This week is the estate sale, and closing on the house. Two weeks ago big signs went up on our front yard announcing the upcoming Estate Sale. That felt weird to me, and got weirder, as neighbors would stop when they saw me, saying things like " Geez, we thought someone had died, but here you are.". No, we hadn't died, but doing the estate sale does make you sort of feel a bit like you had. Here you are, getting rid of 90% of your belongings, just like what happens after you die. I had moments when I thought I was helping my kids out, by getting this task done for them before I actually passed on!
On Estate sale day, I was running on fumes. I had been up almost all night, tucking things away that I did not want mistakenly sold into closets, then marking the closets "Off limits". The Estate sale agent and her helpers arrived, and I just tried to stay out of their way. Buyers arrived about an hour early to preview things, again, I tried to not pay attention to what was going on. I just had to keep reminding myself that the house had to be empty by settlement day, and I had to be out of there lock, stock and barrel.
When the sale began, people were milling in every room of the house. The sale was conducted room by room, with the room sold as a whole lot when possible. As they all moved into a room, I moved out, as far away as possible. I did not want to know what was happening, and didn't want to get any last minute second thoughts about what items would be sold. Everything had to go. And by 2pm that day, just about everything was gone. Our belongings were flying out of the house. I could not believe how quickly things were leaving. It made my head spin. Finally around 4pm, the house full of people were gone, and my rooms were empty. I was sleeping on an inflatable mattress that night, and had no chairs left to sit on. I still had 3 days left in the house - the whole thing was almost surreal. The last step was to get miscellaneous stuff that did not sell in the sale removed. I had to hire a guy to take away stuff from the garage and basement. This took a couple of days, then the house was broom swept, totally empty.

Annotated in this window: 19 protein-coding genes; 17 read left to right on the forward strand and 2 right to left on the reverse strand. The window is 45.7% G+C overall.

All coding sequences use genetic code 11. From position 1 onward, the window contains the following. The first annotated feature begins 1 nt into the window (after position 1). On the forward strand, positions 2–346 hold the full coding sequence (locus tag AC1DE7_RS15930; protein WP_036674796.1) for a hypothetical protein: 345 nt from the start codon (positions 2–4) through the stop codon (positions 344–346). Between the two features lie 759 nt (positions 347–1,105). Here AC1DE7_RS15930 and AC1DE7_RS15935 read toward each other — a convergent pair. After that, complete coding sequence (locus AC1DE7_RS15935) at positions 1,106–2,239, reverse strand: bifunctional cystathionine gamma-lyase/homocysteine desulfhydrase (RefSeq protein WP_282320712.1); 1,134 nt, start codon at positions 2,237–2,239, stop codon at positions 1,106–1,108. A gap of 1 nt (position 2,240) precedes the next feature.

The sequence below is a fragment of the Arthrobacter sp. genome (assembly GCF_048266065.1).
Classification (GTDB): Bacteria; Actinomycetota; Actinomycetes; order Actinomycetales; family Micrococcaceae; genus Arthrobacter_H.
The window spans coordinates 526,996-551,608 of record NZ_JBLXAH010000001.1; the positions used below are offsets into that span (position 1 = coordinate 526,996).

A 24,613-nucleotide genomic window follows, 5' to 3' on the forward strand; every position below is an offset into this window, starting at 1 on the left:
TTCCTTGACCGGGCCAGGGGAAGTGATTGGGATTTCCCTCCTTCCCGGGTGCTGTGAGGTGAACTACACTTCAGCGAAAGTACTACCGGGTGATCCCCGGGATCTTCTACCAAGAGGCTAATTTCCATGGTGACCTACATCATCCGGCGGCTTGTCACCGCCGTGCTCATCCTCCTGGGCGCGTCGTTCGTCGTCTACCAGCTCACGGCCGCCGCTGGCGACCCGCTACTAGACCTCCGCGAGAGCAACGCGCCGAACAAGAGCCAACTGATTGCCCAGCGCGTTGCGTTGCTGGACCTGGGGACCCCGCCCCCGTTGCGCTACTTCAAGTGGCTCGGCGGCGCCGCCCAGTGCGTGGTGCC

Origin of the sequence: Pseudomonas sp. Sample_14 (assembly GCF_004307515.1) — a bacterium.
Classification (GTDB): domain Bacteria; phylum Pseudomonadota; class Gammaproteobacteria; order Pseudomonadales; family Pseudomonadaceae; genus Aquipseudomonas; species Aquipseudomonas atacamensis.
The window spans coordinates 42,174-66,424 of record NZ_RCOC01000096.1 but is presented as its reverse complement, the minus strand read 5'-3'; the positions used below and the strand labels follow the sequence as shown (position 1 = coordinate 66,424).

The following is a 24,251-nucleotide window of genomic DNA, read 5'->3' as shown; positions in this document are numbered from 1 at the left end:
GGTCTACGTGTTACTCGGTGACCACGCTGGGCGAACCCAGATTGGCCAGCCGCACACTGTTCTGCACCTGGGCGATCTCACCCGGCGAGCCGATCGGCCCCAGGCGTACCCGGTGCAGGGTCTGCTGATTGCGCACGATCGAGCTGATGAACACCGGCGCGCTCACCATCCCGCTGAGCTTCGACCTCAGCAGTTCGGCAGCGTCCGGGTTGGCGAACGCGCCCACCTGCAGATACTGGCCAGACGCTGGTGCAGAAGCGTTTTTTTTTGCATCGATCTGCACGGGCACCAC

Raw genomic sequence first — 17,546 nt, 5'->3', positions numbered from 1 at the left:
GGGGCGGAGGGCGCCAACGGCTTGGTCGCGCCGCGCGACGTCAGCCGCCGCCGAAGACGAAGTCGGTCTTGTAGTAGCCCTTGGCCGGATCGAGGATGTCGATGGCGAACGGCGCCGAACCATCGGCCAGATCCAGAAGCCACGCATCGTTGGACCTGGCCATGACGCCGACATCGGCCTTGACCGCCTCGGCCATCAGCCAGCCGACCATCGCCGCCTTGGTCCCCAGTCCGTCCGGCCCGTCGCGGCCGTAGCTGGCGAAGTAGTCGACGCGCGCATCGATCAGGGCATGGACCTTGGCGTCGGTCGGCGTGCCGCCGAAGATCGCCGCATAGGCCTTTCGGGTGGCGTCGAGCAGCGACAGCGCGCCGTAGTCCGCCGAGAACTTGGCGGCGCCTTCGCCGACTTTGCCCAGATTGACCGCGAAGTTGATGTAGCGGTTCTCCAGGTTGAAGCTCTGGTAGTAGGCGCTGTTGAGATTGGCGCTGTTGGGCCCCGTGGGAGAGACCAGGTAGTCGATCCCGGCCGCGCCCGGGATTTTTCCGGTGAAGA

Bottom line, we didn't make much money selling our possessions- again, we have the downturned economy to thank for that. One woman from our neighborhood who bought something at the sale told me that purchase was the first thing she had bought in 6 months, and she had used a bit of money she had tucked away. I think she spent 30 dollars! I was happy that our belongings were now going on to people who would use them well. I would do this again in a heart beat though. It was the perfect way to liquidate.
The last item of business for me was to sign settlement papers. Debbie, our agent, had arranged with the title company for Mike to sign papers that had been fed-exed to him,and for me to go to their office to sign mine We would not even be present for settlement, which was good for me. I actually was able to leave Baltimore 2 days before settlement. I packed my remaining stuff up into 3 suitcases, which I left with friends to hold for me for a few days. None of that would fit in my Miata! I left Baltimore with a carry on suitcase, on my way to visit with family for a couple of days.
I drove to Delaware, dropped my Miata off with a sports-car consignment guy at the beach who was going to handle selling it for me, and I picked up a rental car. I spent 2 days with my sister in Lewes, another 2 days with my mother in New Jersey, then I returned to Baltimore for one last nite in a hotel at the airport before leaving to return to Italy.
This month in the US has been an incredible challenge for me. Looking back now, it was one more chapter in the adventure Mike and I have been on this last year. We're definitely traveling through life much lighter from now on! And I can't wait to get back home.